The Nonprofit Landscape Has Changed. Here are the Latest Trends.
Until recently, giving to charity was marketed as an ethical way to get a tax break—and doing so was a strategy that spoke to many. Tech and shifting public perceptions about giving, spurred by the rise of Gen Z and millennials in the philanthropy sector, have permanently altered core axioms of nonprofit giving. Younger generations overwhelmingly consider the moral implications of how they spend, and the shift in public perception has been comprehensive. Nonprofits must respond accordingly.
While it remains true that giving to a 501(c)(3) organization allows you to claim a tax deduction, that’s no longer the driving motivator behind donation for most everyday donors. People can easily find resources that show what charities use their donations most effectively. And to this new generation of givers, how you give has become almost as important as how much you give.
There are several key takeaways we can deduce from the trends.
Digital reigns supreme
Sure, you can pay people to stand outside Whole Foods or email slickly designed pleas for donation, but nothing is as effective as a user-friendly website or landing page. This is probably not surprising; however, many nonprofits still have yet to shift their strategy.
Websites outperformed all other revenue streams last year, holding a whopping 40 percent slice of the total revenue pie. Email and social ad campaigns still do well, but nothing brings in donations like a great web campaign, especially one that features engaging content and compelling storytelling.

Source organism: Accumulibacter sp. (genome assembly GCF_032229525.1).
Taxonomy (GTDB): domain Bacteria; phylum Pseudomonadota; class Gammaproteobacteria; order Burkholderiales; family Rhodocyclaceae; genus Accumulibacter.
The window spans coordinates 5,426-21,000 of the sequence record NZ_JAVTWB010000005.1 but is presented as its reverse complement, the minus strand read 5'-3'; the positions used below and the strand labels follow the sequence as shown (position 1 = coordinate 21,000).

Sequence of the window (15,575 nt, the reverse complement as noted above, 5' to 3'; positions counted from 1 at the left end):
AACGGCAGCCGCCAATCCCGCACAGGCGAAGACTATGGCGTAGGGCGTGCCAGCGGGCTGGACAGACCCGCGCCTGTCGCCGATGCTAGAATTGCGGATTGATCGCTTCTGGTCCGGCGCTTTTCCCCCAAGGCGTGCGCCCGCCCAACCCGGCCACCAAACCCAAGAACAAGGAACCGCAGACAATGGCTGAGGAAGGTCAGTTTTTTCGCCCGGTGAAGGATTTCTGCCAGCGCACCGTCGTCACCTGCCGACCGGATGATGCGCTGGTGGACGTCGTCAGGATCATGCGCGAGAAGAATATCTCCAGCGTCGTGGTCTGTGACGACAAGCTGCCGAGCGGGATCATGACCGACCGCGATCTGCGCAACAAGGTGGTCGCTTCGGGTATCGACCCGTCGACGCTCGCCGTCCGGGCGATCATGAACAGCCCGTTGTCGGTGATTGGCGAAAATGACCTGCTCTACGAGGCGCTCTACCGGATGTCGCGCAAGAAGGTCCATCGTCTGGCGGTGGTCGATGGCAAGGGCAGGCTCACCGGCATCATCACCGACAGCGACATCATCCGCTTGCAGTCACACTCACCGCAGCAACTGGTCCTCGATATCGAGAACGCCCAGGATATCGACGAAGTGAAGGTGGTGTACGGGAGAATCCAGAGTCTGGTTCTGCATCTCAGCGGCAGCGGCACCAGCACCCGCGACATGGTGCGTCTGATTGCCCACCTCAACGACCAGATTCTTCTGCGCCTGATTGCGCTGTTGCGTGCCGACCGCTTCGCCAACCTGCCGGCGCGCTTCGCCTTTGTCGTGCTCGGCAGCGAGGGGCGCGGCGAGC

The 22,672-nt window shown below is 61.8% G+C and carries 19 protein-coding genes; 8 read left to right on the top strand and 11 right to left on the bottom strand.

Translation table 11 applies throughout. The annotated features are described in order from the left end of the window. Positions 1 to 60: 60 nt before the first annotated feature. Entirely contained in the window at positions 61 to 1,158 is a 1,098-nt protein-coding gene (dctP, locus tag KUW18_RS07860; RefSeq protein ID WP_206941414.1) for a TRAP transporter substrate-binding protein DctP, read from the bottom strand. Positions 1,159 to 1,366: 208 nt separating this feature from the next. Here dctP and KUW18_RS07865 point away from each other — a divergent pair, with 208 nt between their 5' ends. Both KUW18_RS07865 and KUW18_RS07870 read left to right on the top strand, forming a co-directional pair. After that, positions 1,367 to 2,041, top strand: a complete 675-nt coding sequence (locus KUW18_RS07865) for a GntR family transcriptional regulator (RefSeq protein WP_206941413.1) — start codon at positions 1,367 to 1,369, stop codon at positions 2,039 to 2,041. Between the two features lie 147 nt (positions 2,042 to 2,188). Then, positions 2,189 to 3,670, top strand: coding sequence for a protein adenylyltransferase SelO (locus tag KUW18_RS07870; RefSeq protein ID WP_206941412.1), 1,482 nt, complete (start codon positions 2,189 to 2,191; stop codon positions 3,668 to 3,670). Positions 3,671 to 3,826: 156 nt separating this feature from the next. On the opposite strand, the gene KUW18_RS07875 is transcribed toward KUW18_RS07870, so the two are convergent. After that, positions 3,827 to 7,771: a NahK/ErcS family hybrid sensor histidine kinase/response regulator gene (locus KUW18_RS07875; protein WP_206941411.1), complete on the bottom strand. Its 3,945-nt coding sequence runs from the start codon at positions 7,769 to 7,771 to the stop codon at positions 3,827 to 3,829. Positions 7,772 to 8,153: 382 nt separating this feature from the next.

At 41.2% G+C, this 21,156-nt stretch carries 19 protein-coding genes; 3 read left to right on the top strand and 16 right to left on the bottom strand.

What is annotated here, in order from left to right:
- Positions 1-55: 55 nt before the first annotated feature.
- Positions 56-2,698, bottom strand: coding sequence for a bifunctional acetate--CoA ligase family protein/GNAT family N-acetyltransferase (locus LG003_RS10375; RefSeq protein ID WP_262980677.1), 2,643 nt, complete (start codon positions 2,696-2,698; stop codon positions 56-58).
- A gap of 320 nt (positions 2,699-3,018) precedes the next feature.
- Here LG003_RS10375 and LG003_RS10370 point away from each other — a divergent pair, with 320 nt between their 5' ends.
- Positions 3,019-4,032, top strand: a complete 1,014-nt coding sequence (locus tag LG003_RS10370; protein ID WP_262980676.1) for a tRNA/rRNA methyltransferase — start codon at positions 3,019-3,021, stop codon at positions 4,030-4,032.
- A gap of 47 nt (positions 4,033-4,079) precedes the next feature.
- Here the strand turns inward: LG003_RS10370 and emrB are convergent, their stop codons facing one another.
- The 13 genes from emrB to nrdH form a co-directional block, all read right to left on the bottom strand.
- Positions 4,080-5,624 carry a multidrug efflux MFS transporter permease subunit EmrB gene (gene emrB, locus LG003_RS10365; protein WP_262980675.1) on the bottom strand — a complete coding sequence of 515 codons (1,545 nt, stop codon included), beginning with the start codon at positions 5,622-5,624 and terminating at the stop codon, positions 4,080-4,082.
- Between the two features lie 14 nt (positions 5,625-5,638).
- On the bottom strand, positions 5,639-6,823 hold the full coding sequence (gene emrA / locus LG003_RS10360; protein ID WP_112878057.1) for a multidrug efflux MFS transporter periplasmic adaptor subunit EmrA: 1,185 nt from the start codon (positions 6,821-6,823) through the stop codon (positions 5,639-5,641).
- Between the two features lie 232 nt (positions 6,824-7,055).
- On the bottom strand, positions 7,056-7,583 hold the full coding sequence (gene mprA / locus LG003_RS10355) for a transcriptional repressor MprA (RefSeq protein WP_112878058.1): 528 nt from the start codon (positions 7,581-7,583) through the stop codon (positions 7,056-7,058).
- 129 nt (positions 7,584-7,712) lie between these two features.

Targeting mid-level donors works
Lower dollar amount donations are on the rise thanks in part to younger folks’ propensity to prefer recurring donations, and in part because of the normalization of fundraising through crowdfunding sites.
If the rise of GoFundMe has taught us anything, it’s that small amount donations add up. Through social giving sites, we have been conditioned to see giving regular small amounts as normal. When creating donation drive campaigns, remember: A good story targeting many minnows can be just as effective as netting a big fish.
Competition matters, but not the way you expect it to
Many nonprofits sit out major giving holidays in fear of facing too much competition. The numbers suggest this is a mistake. For example, despite heavy competition, Giving Tuesday is consistently one of the most important days of the year for online fundraising. An estimated 35 million U.S. adults participated in Giving Tuesday in 2021, a six percent increase over the previous year. If you are a nonprofit, you need to be participating in events like Giving Tuesday.
Instead, the competition you should be mindful of is generated by sites like GiveWell that assess a nonprofit’s effectiveness. You don’t want other nonprofits that target similar donor pools to have higher scores.
Year-end giving is still king
This one is clear. Nearly one-third of annual giving occurs in the month of December. Despite the rise in recurring donations, the end of the year is still the time when most giving occurs. Ideally, a good campaign should be ready and already engaging with potential givers throughout the autumn months before gearing up for an end of the year push.
The landscape of giving has changed, with shifting incentives for both donors and nonprofits. However, this is all good news. Donations of all amounts are up across the board, with 58 percent of charitable organizations seeing growth in their overall donor numbers, which has translated into a 5.1 percent rise in giving and a total amount given of $471.44 billion in the last year.
With correct utilization of the tools at your disposal, there’s no reason to think you can’t grow your donor pool and donations. Know the trends and market accordingly.